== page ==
By Lisa Rapaport (Reuters Health) - Water deliveries have no proven benefits for mothers and may lead to serious health problems for babies, U.S. doctors advise. For mothers, laboring in water may help ease pain, lower the need for anesthesia and potentially speed up the early, or first, stage of labor before the cervix is fully dilated and the baby is ready to emerge, according to new recommendations from the American College of Obstetricians and Gynecologists (ACOG). ?No specific maternal or infant risks have been identified with first stage immersion,? said Dr. Joseph Wax, chairman of ACOG?s committee on obstetrics practice and an author of the guidelines.

Changes in depression symptoms tied to lung cancer survival
24 Oct 2016 at 2:09pm

(In paragraph 6, clarifies that 14 percent of 745 people not depressed at baseline, 105 people, became depressed.) By Kathryn Doyle (Reuters Health) - Worsening depression symptoms are associated with shorter survival for lung cancer patients, particularly those in the early stages of disease, according to a new U.S. study. Conversely, when depression symptoms lift, survival tends to improve, researchers found. ?Surprisingly, depression remission was associated with a mortality benefit as they had the same mortality as never-depressed patients,? said lead author Donald R. Sullivan of Oregon Health and Science University in Portland.

Burden of cancer deaths from smoking heaviest in U.S. south
24 Oct 2016 at 2:03pm
By Kathryn Doyle (Reuters Health) - Of all cancer deaths in the U.S., the share that?s related to smoking varies considerably by region, with southern states bearing the heaviest burden, according to a new study. With up to 40 percent of cancer deaths attributable to smoking in some areas and just 8 percent in others, the disparities may come down largely to how aggressively states pursue tobacco control, researchers write in JAMA Internal Medicine, October 24th. ?Declines in smoking prevalence have accelerated over the past seven to eight years,? lead author Joannie Lortet-Tieulent of Surveillance and Health Services Research at the American Cancer Society in Atlanta, told Reuters Health by email.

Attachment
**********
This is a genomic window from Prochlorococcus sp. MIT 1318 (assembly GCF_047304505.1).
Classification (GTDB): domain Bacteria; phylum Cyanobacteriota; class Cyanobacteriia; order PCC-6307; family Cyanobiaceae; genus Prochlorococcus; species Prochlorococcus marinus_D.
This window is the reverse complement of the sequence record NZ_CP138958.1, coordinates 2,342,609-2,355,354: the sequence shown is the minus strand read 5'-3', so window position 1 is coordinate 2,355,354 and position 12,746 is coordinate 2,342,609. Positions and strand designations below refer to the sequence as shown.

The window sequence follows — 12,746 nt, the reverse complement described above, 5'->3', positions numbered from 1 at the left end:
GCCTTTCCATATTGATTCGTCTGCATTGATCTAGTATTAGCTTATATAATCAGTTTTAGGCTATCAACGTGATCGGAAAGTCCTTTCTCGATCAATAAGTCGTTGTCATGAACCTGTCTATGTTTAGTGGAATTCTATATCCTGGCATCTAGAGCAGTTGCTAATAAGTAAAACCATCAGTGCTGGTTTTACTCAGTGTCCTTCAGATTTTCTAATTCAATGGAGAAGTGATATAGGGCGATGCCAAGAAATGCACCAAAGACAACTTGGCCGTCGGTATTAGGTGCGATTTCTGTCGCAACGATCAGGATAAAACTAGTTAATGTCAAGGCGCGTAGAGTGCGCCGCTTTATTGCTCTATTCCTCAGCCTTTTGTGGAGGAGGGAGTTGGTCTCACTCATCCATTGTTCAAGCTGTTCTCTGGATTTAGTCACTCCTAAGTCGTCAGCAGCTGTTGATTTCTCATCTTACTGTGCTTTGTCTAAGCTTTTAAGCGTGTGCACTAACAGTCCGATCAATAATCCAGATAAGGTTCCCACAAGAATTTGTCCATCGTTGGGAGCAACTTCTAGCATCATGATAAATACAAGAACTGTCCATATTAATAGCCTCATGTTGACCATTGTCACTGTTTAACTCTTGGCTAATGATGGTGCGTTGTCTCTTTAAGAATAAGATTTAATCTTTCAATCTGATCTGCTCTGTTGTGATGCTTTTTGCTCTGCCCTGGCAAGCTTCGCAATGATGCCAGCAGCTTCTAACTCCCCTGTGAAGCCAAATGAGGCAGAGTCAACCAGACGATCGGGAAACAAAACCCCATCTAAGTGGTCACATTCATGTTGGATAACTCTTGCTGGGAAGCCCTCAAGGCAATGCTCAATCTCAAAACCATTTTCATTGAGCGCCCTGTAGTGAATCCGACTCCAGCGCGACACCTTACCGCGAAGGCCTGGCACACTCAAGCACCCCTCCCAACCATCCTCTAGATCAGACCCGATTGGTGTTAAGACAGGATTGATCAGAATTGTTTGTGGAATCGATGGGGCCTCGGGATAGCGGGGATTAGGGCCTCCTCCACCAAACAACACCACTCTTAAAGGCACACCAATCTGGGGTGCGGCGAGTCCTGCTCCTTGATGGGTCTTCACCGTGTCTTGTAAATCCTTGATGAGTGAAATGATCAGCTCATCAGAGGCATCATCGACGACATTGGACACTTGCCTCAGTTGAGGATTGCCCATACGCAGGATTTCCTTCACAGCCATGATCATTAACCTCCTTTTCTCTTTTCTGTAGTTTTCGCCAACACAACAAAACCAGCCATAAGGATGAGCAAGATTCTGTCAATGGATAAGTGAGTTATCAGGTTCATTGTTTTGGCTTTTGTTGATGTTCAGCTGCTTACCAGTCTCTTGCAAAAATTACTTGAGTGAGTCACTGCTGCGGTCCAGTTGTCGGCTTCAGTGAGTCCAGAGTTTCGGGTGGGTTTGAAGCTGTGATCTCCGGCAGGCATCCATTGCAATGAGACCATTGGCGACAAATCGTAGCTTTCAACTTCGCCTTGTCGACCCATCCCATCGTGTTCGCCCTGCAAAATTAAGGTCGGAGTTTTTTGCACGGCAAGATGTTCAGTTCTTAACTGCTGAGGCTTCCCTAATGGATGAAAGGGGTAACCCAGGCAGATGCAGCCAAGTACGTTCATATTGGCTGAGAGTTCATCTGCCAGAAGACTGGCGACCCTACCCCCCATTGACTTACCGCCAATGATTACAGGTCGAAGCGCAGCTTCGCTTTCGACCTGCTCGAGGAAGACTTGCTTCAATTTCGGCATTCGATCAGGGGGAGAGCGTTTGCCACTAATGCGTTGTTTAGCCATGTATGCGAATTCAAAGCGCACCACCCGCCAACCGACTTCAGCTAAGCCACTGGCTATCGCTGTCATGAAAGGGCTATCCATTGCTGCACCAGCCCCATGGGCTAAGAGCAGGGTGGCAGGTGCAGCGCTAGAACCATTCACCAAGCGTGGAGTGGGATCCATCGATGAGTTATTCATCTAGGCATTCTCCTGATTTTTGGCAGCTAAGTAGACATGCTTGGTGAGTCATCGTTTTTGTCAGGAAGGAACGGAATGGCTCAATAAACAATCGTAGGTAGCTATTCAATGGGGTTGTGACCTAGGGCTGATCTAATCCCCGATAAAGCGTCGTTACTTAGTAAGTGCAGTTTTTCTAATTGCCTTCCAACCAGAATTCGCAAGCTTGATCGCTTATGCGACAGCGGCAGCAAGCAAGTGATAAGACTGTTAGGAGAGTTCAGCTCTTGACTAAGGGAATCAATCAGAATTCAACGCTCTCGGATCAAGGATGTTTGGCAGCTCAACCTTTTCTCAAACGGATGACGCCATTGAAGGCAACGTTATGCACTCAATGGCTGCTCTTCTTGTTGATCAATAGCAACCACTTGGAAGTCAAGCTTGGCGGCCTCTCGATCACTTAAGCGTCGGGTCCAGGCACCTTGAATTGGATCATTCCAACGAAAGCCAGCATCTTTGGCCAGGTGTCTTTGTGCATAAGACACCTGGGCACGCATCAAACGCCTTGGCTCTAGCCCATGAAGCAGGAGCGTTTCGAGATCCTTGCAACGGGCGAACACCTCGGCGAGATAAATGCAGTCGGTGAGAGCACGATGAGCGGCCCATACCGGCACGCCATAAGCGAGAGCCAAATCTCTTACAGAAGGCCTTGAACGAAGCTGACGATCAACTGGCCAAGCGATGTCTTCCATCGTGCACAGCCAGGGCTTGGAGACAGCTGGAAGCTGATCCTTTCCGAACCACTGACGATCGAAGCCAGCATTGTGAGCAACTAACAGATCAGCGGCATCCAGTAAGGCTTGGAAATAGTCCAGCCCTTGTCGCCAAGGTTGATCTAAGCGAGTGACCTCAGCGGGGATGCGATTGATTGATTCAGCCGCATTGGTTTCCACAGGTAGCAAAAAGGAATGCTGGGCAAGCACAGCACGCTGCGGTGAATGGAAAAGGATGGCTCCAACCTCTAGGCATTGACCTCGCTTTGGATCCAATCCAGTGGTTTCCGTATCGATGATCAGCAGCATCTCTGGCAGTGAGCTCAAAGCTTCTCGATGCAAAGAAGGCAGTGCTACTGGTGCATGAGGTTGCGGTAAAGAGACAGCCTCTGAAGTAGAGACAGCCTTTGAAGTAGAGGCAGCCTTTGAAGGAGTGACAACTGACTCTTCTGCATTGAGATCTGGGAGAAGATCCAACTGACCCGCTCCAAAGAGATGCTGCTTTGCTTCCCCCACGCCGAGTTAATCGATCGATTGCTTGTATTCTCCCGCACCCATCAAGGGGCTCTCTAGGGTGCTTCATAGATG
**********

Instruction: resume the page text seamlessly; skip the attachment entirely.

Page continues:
Hired experts back claims St. Jude heart devices can be hacked
24 Oct 2016 at 12:31pm

Short-selling firm Muddy Waters said in a legal filing on Monday that outside experts it hired validated its claims that St. Jude Medical Inc cardiac implants are vulnerable to potentially life-threatening cyber attacks. U.S. regulators responded by reiterating previous advice that patients should keep using the devices, and a St. Jude spokeswoman said the company would respond "through appropriate legal channels." Muddy Waters released a 53-page report from boutique cyber security firm Bishop Fox as part of a legal filing in federal court in Minnesota in its defense against a suit brought by St. Jude. Bishop Fox said in the report it validated the claims with help from well-known specialists in cryptography, computer hardware hacking, forensics and wireless communications, and cyber research firm MedSec Holdings that St. Jude cardiac implants are susceptible to hacking.

Hemp may be next gold mine for Native American tribes
24 Oct 2016 at 12:06pm

Casinos on Native American land have poured billions into tribal economies since the late 1980s, lifting many people from poverty. Now, some hope, cultivating industrial hemp could do the same. Native American-owned CannaNative LLC said on Monday it was in final talks with the Navajo Nation, the largest federally recognized tribe, to grow industrial hemp.

One-fourth of US cancer deaths linked with 1 thing: smoking
24 Oct 2016 at 11:57am

CHICAGO (AP) ? Cigarettes contribute to more than 1 in 4 cancer deaths in the U.S. The rate is highest among men in Southern states where smoking is more common and the rules against it are not as strict. is part of GropWeb Network, online properties of GroupWeb Media LLC. Copyright GroupWeb Media LLC. All Rights Reserved.

For unlimited press release distribution for $99 per month, call (281) 645-4086 or start posting your press releases online at CityRegions.Com is part of GropWeb Network, online properties of GroupWeb Media LLC. Copyright 2012 GroupWeb Media LLC. All Rights Reserved.

GroupWeb Media Network
AfricaNewswire.Net | AppleNews247.Com | AsiaNewsWire.Net | Aviation-NewsWire | Energy Industry | EstateNewsWire | | Food Beverage News | Glamour NewsWire | Health NewsWire | Hosting NewsWire | i-Auto NewsWire | i-Business News | EuropeNewsWire.Net | | i-Canada-News.Com | | iT-NewsWire.Com
| InvestorsNewsDesk.Com | i-TravelNewsWire.Com | | | | MoneyNewsWire.Net | Movie-Stars-News.Com | PayDayNews247.Com | PharmaNewsWire.Com | Publishing-NewsWire.Com | | Telecom-NewsWire.Net | Transportation-News.Com | USGovernment-News.Com | WebPosters.Net | Wireless-NewsWire.Com | - Medicl Newswire and Press Release service of GroupWeb Media LLC